Monday, July 27, 2009

The Gift: Rebel in the Museum

Dress 'n Palm

Dress in Art Room


If you don't like to get in trouble, put it on your mental list never to visit an art museum with me. I have this crazy philosophy that art is for our enjoyment and participation. I don't just "ooh" and "aaah" over art; I photograph it (no flash, okay?), get too close for the guard's liking (just looking, not touching), and sometimes talk and laugh loud enough to get a hearty "shhhhhhhh..." in my direction.


It's my humble opinion that many art museums have somehow gotten off track by acting too protective. Maybe they've had some bad incidents. Still, Lewis Hyde's words about scientists who horde their ideas seem like a good parallel. He notes, "The ends of science require coordination." And when scientists forget this, they end up isolating themselves. The result? "Seen from the outside, trade secrets... inhibit the advancement and integration of knowledge. Each trade may be its own community, but there will be no 'community of science'; there may be pockets of expertise, but there will be no mechanism whereby a group mind might emerge, nor a body of theory be drawn together." (p.105, The Gift)

This past week, I was fortunate enough to have my twelve-year-old artist daughter respond to an exhibit she'd seen, by creating the dress sculpture at the top of this post (Yup, photos of exhibit to come. Shhhh, don't tell the guards). Anyway, my daughter was generous enough to let me touch and photograph her work in different settings. What began with her vision and touch continued in mine. I hope she'll keep this rebel generosity long into the future; I'll be sure to show up, laughing and talking, marveling and responding.

chiffon & feathers

Dress Sculpture, by Sara. Used with permission. Chiffon & Feathers Cape in the museum. Used. :) Photos by L.L. Barkat.

High Calling Blogs The Gift: All Our Kin
Laura's Gift of Community

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Blogger Unknown said...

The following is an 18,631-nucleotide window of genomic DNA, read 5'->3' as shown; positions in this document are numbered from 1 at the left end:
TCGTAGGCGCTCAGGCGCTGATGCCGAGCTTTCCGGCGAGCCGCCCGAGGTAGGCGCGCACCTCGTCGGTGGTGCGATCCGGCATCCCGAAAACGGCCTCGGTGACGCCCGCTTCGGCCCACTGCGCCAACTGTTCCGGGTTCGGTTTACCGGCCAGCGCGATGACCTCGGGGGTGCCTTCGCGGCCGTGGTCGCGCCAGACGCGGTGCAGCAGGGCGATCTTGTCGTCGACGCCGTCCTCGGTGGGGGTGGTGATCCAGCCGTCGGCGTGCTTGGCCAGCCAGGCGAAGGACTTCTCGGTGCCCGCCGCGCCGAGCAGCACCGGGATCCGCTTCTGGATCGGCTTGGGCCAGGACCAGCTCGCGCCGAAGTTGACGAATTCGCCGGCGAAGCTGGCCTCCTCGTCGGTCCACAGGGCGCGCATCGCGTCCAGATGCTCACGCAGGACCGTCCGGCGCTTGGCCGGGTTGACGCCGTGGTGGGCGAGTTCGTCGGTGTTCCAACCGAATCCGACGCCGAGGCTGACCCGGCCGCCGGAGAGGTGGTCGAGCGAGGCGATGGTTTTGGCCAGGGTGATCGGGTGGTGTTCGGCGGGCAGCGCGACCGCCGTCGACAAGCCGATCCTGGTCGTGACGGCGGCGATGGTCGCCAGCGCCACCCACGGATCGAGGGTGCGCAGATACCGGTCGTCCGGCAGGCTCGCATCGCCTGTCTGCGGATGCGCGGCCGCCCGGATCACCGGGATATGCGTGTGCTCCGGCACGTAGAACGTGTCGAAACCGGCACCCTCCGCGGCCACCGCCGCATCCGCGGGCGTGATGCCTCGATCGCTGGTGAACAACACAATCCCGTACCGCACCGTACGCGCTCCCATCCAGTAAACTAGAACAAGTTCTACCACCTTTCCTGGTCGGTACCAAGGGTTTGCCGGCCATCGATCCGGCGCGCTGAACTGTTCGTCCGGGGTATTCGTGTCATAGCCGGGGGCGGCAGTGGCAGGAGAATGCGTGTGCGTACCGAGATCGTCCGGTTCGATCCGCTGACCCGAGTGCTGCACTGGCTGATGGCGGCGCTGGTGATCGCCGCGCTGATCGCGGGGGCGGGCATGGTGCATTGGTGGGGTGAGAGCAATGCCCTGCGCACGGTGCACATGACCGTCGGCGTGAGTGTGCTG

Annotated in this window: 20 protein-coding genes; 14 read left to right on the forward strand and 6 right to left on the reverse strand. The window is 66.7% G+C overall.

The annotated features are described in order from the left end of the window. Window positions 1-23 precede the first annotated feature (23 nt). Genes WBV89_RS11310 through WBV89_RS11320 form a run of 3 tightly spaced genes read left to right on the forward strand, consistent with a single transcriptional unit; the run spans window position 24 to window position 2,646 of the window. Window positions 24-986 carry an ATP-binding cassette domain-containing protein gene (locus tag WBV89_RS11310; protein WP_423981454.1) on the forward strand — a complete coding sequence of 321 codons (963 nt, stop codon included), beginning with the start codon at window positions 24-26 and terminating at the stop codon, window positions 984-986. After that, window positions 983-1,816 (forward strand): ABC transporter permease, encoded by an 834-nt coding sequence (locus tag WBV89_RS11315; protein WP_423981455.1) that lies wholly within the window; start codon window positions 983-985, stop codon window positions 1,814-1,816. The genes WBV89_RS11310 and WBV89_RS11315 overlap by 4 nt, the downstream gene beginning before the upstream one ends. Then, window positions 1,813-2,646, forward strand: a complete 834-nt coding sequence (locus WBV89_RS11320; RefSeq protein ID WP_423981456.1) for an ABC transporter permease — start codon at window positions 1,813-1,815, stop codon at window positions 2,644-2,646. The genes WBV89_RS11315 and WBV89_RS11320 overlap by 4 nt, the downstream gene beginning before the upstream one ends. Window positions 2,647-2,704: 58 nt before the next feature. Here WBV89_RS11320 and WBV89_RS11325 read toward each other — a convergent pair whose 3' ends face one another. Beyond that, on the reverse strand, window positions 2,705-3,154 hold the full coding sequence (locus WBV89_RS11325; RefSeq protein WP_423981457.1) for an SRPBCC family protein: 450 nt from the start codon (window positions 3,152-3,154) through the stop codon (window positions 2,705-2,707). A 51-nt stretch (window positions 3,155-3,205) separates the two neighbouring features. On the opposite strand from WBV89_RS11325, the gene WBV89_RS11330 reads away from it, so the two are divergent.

Art is interactive and should be shared and studied!

5:39 PM  
Anonymous Anonymous said...

what colourful feathers!
fun stuff :-)

here is my rap poem about something in the kitchen.

1:43 AM  
Blogger Unknown said...

Seems like the museum staff forget what an honor it is to have a work so move a person that they crave a closer, more intimate interaction with it. That a piece of art can call me forward and make me wave back... is that not what art is meant to do?

Spiritually, the concept is even more true, appreciation leads to fascination, which leads to magnification, which leads to worship.
So to museum curators and ministry leaders I'd say: there's plenty to go around. Let's share.

10:29 AM  
Anonymous Sam Van Eman said...

Glad you brought up the collaborative piece from The Gift. I wanted to write about that, too.

12:19 PM  
Anonymous Lindsay Kate said...

Have you seen "Night at the Museum 2"? It has a hilarious scene where Ben Stiller touches an item at the museum in order to tangle with the goofy guard and swipe his ID card.

Keep taking those pictures!

2:49 PM  
Blogger Laura said...

I think it would be fun to rubber neck with you! I've always gotten a bit too close for the guards liking too! I can't wait to see the photos of the exhibit. And, I know you know this, but your daughter is amazing. Must be in the genes :)

As for your question on my post? Giving too much hurting community? I believe it can definitely inhibit growth. Sometimes our relationships are too one-sided, no?

These things ebb and flow.

I need to check out the poetry challenge again!! I'm missing so much lately.

8:35 PM  
Blogger L.L. Barkat said...

Rick... art as interactive. Yes! So I guess it's a question of how we define interaction.

nAncY... aren't the feathers marvelous? I can't stop photographing them.

Erin... I absolutely love your description of what art can do to us. It calls, invites... we answer.

Sam... see, it finds its way... we just sit back and wonder at where it emerges. Glad you left space for me! :)

Lindsay... I LOVED THAT SCENE!!!

Laura... you've given me something to think on (the note about one-sidedness). Thanks too for your sweet words about my daughter; yes, I find her amazing. And someday let's you and I go to a museum together (don't forget to bring your invisibility cloak and share it with me. :)

2:11 PM  
Blogger Tea with Tiffany said...

Feathers mean much to me after reading The Dream Giver a couple times. Love the parable story.

So instantly I noticed these colorful ones.

Dreams do come true. And yes, you can touch and interact with them and make lots of noise too!

12:10 AM  
Blogger sojourner said...

This was cute! I love the feathered art and I must confess that I'm a multsensory art enthusiast as well.

9:42 AM  
Blogger Joelle said...

L.L., I'm moved to tears by the beautiful relationship you have with your girls, how you nurture their freedom of soul, of creativity. How you honor them and their art. You are metaphor of Mother Life, so life-giving, birthing the wonderful. Blessings on your Holy Family!

10:51 AM  

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